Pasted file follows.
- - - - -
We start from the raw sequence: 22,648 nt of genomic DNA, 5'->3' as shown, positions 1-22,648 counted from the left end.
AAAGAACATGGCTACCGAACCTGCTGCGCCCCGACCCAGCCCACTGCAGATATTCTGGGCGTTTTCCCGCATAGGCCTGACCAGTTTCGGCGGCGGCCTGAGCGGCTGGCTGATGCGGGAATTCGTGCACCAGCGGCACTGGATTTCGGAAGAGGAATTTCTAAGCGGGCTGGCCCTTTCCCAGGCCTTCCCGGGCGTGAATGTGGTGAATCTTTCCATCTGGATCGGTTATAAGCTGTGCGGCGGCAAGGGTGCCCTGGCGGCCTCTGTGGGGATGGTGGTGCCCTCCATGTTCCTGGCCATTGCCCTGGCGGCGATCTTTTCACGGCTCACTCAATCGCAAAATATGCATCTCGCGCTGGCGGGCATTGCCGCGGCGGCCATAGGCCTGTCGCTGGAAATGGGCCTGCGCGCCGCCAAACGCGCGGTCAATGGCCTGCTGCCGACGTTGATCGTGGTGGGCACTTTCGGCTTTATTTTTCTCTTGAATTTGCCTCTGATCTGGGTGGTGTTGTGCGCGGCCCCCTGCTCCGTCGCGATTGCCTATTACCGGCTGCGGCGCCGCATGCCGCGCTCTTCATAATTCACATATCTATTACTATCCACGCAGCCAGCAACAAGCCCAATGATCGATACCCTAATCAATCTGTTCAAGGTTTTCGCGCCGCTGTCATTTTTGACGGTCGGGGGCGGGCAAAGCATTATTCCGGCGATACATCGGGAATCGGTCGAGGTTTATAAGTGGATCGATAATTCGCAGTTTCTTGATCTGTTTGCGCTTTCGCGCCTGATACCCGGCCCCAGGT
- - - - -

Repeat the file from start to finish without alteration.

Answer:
We start from the raw sequence: 22,648 nt of genomic DNA, 5'->3' as shown, positions 1-22,648 counted from the left end.
AAAGAACATGGCTACCGAACCTGCTGCGCCCCGACCCAGCCCACTGCAGATATTCTGGGCGTTTTCCCGCATAGGCCTGACCAGTTTCGGCGGCGGCCTGAGCGGCTGGCTGATGCGGGAATTCGTGCACCAGCGGCACTGGATTTCGGAAGAGGAATTTCTAAGCGGGCTGGCCCTTTCCCAGGCCTTCCCGGGCGTGAATGTGGTGAATCTTTCCATCTGGATCGGTTATAAGCTGTGCGGCGGCAAGGGTGCCCTGGCGGCCTCTGTGGGGATGGTGGTGCCCTCCATGTTCCTGGCCATTGCCCTGGCGGCGATCTTTTCACGGCTCACTCAATCGCAAAATATGCATCTCGCGCTGGCGGGCATTGCCGCGGCGGCCATAGGCCTGTCGCTGGAAATGGGCCTGCGCGCCGCCAAACGCGCGGTCAATGGCCTGCTGCCGACGTTGATCGTGGTGGGCACTTTCGGCTTTATTTTTCTCTTGAATTTGCCTCTGATCTGGGTGGTGTTGTGCGCGGCCCCCTGCTCCGTCGCGATTGCCTATTACCGGCTGCGGCGCCGCATGCCGCGCTCTTCATAATTCACATATCTATTACTATCCACGCAGCCAGCAACAAGCCCAATGATCGATACCCTAATCAATCTGTTCAAGGTTTTCGCGCCGCTGTCATTTTTGACGGTCGGGGGCGGGCAAAGCATTATTCCGGCGATACATCGGGAATCGGTCGAGGTTTATAAGTGGATCGATAATTCGCAGTTTCTTGATCTGTTTGCGCTTTCGCGCCTGATACCCGGCCCCAGGT